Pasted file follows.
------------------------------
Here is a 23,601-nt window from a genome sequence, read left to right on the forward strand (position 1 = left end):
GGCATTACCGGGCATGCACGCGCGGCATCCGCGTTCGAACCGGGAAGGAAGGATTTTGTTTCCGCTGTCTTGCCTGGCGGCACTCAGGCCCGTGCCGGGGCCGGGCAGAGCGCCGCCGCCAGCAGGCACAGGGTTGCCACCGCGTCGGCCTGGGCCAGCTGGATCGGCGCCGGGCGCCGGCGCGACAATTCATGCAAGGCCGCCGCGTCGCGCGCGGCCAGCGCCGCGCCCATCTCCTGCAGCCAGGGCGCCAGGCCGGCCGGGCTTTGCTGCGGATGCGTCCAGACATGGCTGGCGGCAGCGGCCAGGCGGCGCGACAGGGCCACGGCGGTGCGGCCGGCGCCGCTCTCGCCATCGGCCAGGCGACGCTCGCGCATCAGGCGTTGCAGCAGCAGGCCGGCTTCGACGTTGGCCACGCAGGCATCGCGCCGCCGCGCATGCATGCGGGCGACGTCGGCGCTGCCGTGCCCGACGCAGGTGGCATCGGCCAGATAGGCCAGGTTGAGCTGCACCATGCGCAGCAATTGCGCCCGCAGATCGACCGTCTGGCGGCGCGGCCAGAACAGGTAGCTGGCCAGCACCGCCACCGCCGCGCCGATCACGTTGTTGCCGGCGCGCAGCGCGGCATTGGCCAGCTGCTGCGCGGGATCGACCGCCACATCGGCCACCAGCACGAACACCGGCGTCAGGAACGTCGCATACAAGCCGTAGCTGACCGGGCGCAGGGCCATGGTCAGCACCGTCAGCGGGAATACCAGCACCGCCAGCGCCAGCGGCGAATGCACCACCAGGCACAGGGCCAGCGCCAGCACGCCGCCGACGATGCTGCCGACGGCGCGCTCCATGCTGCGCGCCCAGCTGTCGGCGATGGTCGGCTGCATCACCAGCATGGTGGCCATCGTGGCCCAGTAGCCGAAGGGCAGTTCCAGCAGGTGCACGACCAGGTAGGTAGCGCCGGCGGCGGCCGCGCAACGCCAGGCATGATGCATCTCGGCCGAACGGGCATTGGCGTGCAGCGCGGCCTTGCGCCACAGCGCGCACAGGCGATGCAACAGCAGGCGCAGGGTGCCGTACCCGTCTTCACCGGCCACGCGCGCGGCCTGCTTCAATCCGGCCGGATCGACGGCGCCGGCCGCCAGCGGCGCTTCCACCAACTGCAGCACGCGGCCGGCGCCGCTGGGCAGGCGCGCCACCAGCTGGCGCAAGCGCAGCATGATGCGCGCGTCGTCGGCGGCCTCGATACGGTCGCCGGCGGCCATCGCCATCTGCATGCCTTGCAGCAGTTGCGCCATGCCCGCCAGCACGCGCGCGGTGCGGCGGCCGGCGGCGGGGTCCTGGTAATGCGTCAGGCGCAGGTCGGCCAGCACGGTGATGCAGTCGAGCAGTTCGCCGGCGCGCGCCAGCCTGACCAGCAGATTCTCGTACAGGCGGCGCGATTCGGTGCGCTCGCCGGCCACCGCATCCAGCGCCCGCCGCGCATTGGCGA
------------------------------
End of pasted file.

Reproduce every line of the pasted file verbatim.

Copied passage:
Here is a 23,601-nt window from a genome sequence, read left to right on the forward strand (position 1 = left end):
GGCATTACCGGGCATGCACGCGCGGCATCCGCGTTCGAACCGGGAAGGAAGGATTTTGTTTCCGCTGTCTTGCCTGGCGGCACTCAGGCCCGTGCCGGGGCCGGGCAGAGCGCCGCCGCCAGCAGGCACAGGGTTGCCACCGCGTCGGCCTGGGCCAGCTGGATCGGCGCCGGGCGCCGGCGCGACAATTCATGCAAGGCCGCCGCGTCGCGCGCGGCCAGCGCCGCGCCCATCTCCTGCAGCCAGGGCGCCAGGCCGGCCGGGCTTTGCTGCGGATGCGTCCAGACATGGCTGGCGGCAGCGGCCAGGCGGCGCGACAGGGCCACGGCGGTGCGGCCGGCGCCGCTCTCGCCATCGGCCAGGCGACGCTCGCGCATCAGGCGTTGCAGCAGCAGGCCGGCTTCGACGTTGGCCACGCAGGCATCGCGCCGCCGCGCATGCATGCGGGCGACGTCGGCGCTGCCGTGCCCGACGCAGGTGGCATCGGCCAGATAGGCCAGGTTGAGCTGCACCATGCGCAGCAATTGCGCCCGCAGATCGACCGTCTGGCGGCGCGGCCAGAACAGGTAGCTGGCCAGCACCGCCACCGCCGCGCCGATCACGTTGTTGCCGGCGCGCAGCGCGGCATTGGCCAGCTGCTGCGCGGGATCGACCGCCACATCGGCCACCAGCACGAACACCGGCGTCAGGAACGTCGCATACAAGCCGTAGCTGACCGGGCGCAGGGCCATGGTCAGCACCGTCAGCGGGAATACCAGCACCGCCAGCGCCAGCGGCGAATGCACCACCAGGCACAGGGCCAGCGCCAGCACGCCGCCGACGATGCTGCCGACGGCGCGCTCCATGCTGCGCGCCCAGCTGTCGGCGATGGTCGGCTGCATCACCAGCATGGTGGCCATCGTGGCCCAGTAGCCGAAGGGCAGTTCCAGCAGGTGCACGACCAGGTAGGTAGCGCCGGCGGCGGCCGCGCAACGCCAGGCATGATGCATCTCGGCCGAACGGGCATTGGCGTGCAGCGCGGCCTTGCGCCACAGCGCGCACAGGCGATGCAACAGCAGGCGCAGGGTGCCGTACCCGTCTTCACCGGCCACGCGCGCGGCCTGCTTCAATCCGGCCGGATCGACGGCGCCGGCCGCCAGCGGCGCTTCCACCAACTGCAGCACGCGGCCGGCGCCGCTGGGCAGGCGCGCCACCAGCTGGCGCAAGCGCAGCATGATGCGCGCGTCGTCGGCGGCCTCGATACGGTCGCCGGCGGCCATCGCCATCTGCATGCCTTGCAGCAGTTGCGCCATGCCCGCCAGCACGCGCGCGGTGCGGCGGCCGGCGGCGGGGTCCTGGTAATGCGTCAGGCGCAGGTCGGCCAGCACGGTGATGCAGTCGAGCAGTTCGCCGGCGCGCGCCAGCCTGACCAGCAGATTCTCGTACAGGCGGCGCGATTCGGTGCGCTCGCCGGCCACCGCATCCAGCGCCCGCCGCGCATTGGCGA